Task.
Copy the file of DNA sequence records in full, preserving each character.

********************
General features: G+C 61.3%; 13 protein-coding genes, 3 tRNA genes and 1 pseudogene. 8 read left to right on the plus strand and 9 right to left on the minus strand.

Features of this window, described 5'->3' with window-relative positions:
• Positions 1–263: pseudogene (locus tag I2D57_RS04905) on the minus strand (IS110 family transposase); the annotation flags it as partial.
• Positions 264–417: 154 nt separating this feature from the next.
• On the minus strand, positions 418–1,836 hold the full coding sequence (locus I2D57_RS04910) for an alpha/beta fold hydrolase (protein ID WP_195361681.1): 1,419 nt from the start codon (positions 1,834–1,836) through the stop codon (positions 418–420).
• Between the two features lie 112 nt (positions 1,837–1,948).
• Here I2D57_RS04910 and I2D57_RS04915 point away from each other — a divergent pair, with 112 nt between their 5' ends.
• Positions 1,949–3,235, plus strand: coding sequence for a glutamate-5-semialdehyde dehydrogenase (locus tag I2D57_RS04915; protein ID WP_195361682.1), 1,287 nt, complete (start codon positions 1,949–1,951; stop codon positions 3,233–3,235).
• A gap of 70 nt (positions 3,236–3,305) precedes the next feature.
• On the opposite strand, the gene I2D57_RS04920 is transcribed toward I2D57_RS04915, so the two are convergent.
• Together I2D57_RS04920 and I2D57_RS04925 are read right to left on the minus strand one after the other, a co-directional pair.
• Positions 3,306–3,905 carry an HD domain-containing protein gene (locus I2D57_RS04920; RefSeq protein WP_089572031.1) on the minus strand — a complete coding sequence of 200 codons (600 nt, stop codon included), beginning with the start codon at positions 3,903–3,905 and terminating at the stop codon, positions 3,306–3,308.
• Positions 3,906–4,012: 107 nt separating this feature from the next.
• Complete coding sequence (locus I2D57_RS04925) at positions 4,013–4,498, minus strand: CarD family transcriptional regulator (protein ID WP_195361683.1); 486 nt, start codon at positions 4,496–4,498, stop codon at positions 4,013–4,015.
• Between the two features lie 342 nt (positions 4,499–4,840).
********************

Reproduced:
General features: G+C 61.3%; 13 protein-coding genes, 3 tRNA genes and 1 pseudogene. 8 read left to right on the plus strand and 9 right to left on the minus strand.

Features of this window, described 5'->3' with window-relative positions:
• Positions 1–263: pseudogene (locus tag I2D57_RS04905) on the minus strand (IS110 family transposase); the annotation flags it as partial.
• Positions 264–417: 154 nt separating this feature from the next.
• On the minus strand, positions 418–1,836 hold the full coding sequence (locus I2D57_RS04910) for an alpha/beta fold hydrolase (protein ID WP_195361681.1): 1,419 nt from the start codon (positions 1,834–1,836) through the stop codon (positions 418–420).
• Between the two features lie 112 nt (positions 1,837–1,948).
• Here I2D57_RS04910 and I2D57_RS04915 point away from each other — a divergent pair, with 112 nt between their 5' ends.
• Positions 1,949–3,235, plus strand: coding sequence for a glutamate-5-semialdehyde dehydrogenase (locus tag I2D57_RS04915; protein ID WP_195361682.1), 1,287 nt, complete (start codon positions 1,949–1,951; stop codon positions 3,233–3,235).
• A gap of 70 nt (positions 3,236–3,305) precedes the next feature.
• On the opposite strand, the gene I2D57_RS04920 is transcribed toward I2D57_RS04915, so the two are convergent.
• Together I2D57_RS04920 and I2D57_RS04925 are read right to left on the minus strand one after the other, a co-directional pair.
• Positions 3,306–3,905 carry an HD domain-containing protein gene (locus I2D57_RS04920; RefSeq protein WP_089572031.1) on the minus strand — a complete coding sequence of 200 codons (600 nt, stop codon included), beginning with the start codon at positions 3,903–3,905 and terminating at the stop codon, positions 3,306–3,308.
• Positions 3,906–4,012: 107 nt separating this feature from the next.
• Complete coding sequence (locus I2D57_RS04925) at positions 4,013–4,498, minus strand: CarD family transcriptional regulator (protein ID WP_195361683.1); 486 nt, start codon at positions 4,496–4,498, stop codon at positions 4,013–4,015.
• Between the two features lie 342 nt (positions 4,499–4,840).